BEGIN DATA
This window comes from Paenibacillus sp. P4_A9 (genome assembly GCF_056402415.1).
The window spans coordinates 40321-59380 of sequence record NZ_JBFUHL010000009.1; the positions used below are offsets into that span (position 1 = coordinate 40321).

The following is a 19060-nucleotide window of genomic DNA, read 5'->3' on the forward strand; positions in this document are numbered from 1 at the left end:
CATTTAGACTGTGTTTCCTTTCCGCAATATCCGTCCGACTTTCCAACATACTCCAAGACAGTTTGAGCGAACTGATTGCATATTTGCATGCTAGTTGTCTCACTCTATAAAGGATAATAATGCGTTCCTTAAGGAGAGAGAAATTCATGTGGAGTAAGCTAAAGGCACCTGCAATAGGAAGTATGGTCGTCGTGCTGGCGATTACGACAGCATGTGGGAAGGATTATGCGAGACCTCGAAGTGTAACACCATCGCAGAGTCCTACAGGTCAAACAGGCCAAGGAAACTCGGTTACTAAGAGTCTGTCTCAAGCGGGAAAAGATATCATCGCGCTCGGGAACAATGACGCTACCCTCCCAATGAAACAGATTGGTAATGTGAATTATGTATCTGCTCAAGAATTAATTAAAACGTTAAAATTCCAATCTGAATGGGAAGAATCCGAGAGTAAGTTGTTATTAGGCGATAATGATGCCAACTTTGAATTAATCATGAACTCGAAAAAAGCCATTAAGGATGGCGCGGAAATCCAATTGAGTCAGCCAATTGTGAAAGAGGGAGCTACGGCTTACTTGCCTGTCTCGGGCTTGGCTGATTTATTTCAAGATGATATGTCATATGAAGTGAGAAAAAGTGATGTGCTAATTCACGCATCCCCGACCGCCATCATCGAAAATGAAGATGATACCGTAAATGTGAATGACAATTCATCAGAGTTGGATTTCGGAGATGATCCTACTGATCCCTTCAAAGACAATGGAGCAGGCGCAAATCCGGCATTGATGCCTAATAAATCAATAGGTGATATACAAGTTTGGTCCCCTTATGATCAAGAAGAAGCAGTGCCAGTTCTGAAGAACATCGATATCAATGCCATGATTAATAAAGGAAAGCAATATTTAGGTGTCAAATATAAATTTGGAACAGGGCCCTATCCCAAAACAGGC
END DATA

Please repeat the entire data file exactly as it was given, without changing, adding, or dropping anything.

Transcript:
This window comes from Paenibacillus sp. P4_A9 (genome assembly GCF_056402415.1).
The window spans coordinates 40321-59380 of sequence record NZ_JBFUHL010000009.1; the positions used below are offsets into that span (position 1 = coordinate 40321).

The following is a 19060-nucleotide window of genomic DNA, read 5'->3' on the forward strand; positions in this document are numbered from 1 at the left end:
CATTTAGACTGTGTTTCCTTTCCGCAATATCCGTCCGACTTTCCAACATACTCCAAGACAGTTTGAGCGAACTGATTGCATATTTGCATGCTAGTTGTCTCACTCTATAAAGGATAATAATGCGTTCCTTAAGGAGAGAGAAATTCATGTGGAGTAAGCTAAAGGCACCTGCAATAGGAAGTATGGTCGTCGTGCTGGCGATTACGACAGCATGTGGGAAGGATTATGCGAGACCTCGAAGTGTAACACCATCGCAGAGTCCTACAGGTCAAACAGGCCAAGGAAACTCGGTTACTAAGAGTCTGTCTCAAGCGGGAAAAGATATCATCGCGCTCGGGAACAATGACGCTACCCTCCCAATGAAACAGATTGGTAATGTGAATTATGTATCTGCTCAAGAATTAATTAAAACGTTAAAATTCCAATCTGAATGGGAAGAATCCGAGAGTAAGTTGTTATTAGGCGATAATGATGCCAACTTTGAATTAATCATGAACTCGAAAAAAGCCATTAAGGATGGCGCGGAAATCCAATTGAGTCAGCCAATTGTGAAAGAGGGAGCTACGGCTTACTTGCCTGTCTCGGGCTTGGCTGATTTATTTCAAGATGATATGTCATATGAAGTGAGAAAAAGTGATGTGCTAATTCACGCATCCCCGACCGCCATCATCGAAAATGAAGATGATACCGTAAATGTGAATGACAATTCATCAGAGTTGGATTTCGGAGATGATCCTACTGATCCCTTCAAAGACAATGGAGCAGGCGCAAATCCGGCATTGATGCCTAATAAATCAATAGGTGATATACAAGTTTGGTCCCCTTATGATCAAGAAGAAGCAGTGCCAGTTCTGAAGAACATCGATATCAATGCCATGATTAATAAAGGAAAGCAATATTTAGGTGTCAAATATAAATTTGGAACAGGGCCCTATCCCAAAACAGGC